As I started investigating how to better get on top of my health, and especially my eating habits, I kept running across this term. “Macro”. #Macros #MacrosCoach #IfItFitsYourMacros #MacroShot It was everywhere. Clearly macros were important to people, but I did not understand what a macro was.
“Macro” is short for macro-nutrient. When measuring the nutrients we put in our body, there is a macro- and micro-nutrient component; macro meaning large and micro meaning small. Together these are all the bits and pieces that the human body needs to perform; macros being the large measurables of carbohydrates, protein, and fats, and micro-nutrients being little things like vitamins and minerals. So that’s the punchline, you can stop reading right there…but if you want more info, keep going!
It may be my age, but I was never aware of a focus on “macros” in anyway until the Atkins diet craze of the 1990s. Then it was all about more protein, and no carbohydrates (carbs). But I had no idea what that really meant. Of course, I was not following Atkins and so had no vested interest in learning. What I did know was that to lose weight you were to eat less and exercise more – but I was clueless on what was good to eat, bad to eat, the concept of using food as fuel, or what sort of ratio anything was to be at. And there was never discussion around feeding your body to function – it was only ever about weight.
As stated, macros are the large nutrient components that make up everything we eat. There are only three: carbs, fat, and protein. In trying to educate my kids to recognize each one I use a rule of thumb: carbs come from plants, protein comes from animals, and fats are anything that can be made into an “oil” (olive oil, butter, etc). It’s not perfect…but it works to get the basics. There have been many marketing schemes around these terms from “red meat is bad” to “carbs are evil” and so on. Lately the big craze has been the Keto diet, which really feels like a refined Atkins plan that has less pre-paid protein bars for sale. But when you take the time to really understand the science in food and understand what our bodies need and how they work, you learn that all of these macros are necessary for a different reason.
Carbs are the hottest topic around. Seems that everything is about carbs; which is understandable because carbs are really easy to find…they are in EVERYTHING. Bread, vegetables, fruits, and sugar are all carbs; in fact, when you look at a nutrition label you will see that there are two sub-entries under Total Carbohydrates (Dietary Fiber and Sugar) because they are so prolific and come in many forms. These are fast energy components that we need for fuel in our bodies. The trick is that they need to be used very soon after consumption, or they get converted to fat and stored in the body for later use.
Protein is the latest darling in the “nutrition” world…and by “nutrition” I mean fad diet, nutritionist, social media blitz, mosh pit of things involving actual nutrition. Proteins are the building blocks of substance and longer lasting energy. This is harder to find, and is typically in animal products (meat, eggs, etc) but can certainly be found via alternatives such as nuts, derived protein such as pea protein powder, and soy. Atkins, Keto, and many diet plans of the last 30 years have focused on protein, even though a body needs all of the macros to perform well. Protein is needed for anything in our bodies to grow, regenerate, or heal.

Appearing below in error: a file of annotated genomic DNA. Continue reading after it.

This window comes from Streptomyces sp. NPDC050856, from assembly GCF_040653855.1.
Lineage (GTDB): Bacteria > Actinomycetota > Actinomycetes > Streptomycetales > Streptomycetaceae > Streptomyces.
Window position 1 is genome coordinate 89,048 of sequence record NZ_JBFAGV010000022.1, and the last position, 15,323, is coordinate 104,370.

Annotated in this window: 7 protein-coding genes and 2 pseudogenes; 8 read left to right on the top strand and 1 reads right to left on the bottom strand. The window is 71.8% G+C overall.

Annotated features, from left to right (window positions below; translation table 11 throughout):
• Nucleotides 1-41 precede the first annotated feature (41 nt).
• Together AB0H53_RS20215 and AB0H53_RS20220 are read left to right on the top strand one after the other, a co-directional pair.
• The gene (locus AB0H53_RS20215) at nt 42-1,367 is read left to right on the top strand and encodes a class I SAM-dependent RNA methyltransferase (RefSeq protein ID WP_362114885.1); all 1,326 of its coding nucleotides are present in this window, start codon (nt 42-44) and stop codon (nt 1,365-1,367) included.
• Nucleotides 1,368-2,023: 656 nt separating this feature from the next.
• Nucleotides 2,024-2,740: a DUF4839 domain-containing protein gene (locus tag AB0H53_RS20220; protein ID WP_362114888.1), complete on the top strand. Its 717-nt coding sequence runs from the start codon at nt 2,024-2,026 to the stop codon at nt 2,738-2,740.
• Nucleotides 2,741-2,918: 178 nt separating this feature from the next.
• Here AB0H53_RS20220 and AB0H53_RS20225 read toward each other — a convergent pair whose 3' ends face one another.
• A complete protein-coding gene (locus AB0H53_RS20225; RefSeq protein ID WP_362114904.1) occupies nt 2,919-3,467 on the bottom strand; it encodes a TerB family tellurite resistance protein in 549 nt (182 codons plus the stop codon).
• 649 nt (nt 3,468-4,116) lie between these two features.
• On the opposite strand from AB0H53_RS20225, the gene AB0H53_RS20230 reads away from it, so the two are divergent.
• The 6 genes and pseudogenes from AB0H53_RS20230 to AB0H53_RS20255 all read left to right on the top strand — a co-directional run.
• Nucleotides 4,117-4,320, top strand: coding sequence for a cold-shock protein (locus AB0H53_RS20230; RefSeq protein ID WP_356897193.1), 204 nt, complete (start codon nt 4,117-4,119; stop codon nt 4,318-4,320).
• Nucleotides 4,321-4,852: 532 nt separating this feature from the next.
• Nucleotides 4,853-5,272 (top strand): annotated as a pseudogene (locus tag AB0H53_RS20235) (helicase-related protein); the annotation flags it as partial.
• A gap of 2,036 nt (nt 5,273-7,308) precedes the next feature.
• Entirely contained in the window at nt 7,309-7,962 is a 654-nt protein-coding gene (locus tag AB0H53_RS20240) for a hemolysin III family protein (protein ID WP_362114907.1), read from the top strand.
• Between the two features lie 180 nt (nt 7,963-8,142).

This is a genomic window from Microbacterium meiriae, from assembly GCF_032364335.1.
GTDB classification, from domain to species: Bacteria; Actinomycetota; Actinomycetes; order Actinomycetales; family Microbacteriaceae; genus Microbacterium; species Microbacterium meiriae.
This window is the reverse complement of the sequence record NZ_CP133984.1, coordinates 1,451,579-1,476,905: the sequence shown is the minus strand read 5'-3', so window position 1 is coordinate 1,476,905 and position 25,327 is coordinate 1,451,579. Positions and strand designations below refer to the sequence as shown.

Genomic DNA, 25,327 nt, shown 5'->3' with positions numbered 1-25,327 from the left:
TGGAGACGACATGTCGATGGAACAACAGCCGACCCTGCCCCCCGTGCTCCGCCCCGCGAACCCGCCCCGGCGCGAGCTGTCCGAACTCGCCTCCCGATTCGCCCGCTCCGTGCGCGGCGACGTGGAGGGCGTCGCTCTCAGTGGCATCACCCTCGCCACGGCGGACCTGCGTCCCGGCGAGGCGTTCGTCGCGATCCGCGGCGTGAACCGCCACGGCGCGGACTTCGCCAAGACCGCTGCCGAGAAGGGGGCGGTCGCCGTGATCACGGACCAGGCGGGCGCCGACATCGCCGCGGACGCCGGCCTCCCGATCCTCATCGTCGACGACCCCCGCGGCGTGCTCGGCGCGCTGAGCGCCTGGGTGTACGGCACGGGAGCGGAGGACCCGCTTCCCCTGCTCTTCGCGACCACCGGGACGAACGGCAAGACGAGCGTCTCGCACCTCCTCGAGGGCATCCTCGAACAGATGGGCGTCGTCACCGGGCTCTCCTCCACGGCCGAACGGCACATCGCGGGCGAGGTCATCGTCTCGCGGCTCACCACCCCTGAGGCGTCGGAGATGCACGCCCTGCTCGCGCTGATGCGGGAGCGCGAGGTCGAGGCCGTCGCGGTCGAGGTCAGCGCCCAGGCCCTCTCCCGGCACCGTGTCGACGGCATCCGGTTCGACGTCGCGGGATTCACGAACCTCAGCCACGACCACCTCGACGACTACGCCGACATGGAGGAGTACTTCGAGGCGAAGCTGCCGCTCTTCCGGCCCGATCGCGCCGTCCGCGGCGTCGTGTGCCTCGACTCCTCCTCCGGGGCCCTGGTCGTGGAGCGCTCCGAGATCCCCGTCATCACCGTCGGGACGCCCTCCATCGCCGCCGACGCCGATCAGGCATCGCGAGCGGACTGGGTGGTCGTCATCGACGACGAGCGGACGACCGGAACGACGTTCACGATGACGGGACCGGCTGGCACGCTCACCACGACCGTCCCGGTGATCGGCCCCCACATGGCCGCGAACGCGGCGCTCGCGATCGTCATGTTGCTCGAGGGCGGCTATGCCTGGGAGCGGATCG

Fat is a tricky one; instinctively you want to say “fat is bad”. This is a terrific example of needing to take everything in moderation. Fats are primarily two types: saturated and unsaturated. These can be easily distinguished by their consistency; saturated fats keep solid at room temperature (butter, coconut oil, etc) and unsaturated fats are oils (olive oil, canola oil). Both are necessary, but different, and unsaturated fats are recommended to be the higher quantity of the two. But WHY? Fats help you absorb certain vitamins such as A, D, E, and K. From experience I can tell you that you do NOT want to cheat the absorption of Vitamin D. Fats also help provide structure for our cells and assist with brain and nerve function. NOTE: trans fats are NEVER your friend…these are an artificial fat found in partially hydrogenated oils (you’ll see that on an ingredients label) and will never do you right.
Depending on what you do and what your goals are, your macro needs will be different from the next person. Someone running every day will require more carbs for the energy to move right away. If your focus is on building muscle, then an increase in protein is needed so your body has the tools it needs. If you are vitamin deficient, you may cook with more or different fats to help absorption of supplements. They all work together to make your machine work. Because every person is different, it’s important to speak to a professional and put together a good plan. As a guide to help, you can also take a look at a macro calculator that will help determine how much of each you can/should consume to meet your goals – these calculators can seem overwhelming, but if you think of them as guides and targets, you’ll be ok.
The real takeaway here is that
- Macros are the term for carbohydrates, fats, and protein
- You need all of them no matter what
- Your ratio of macros is specific to you, your goals, and your activities
- Focus should be on using these to best tune your body machine, and not follow a fad diet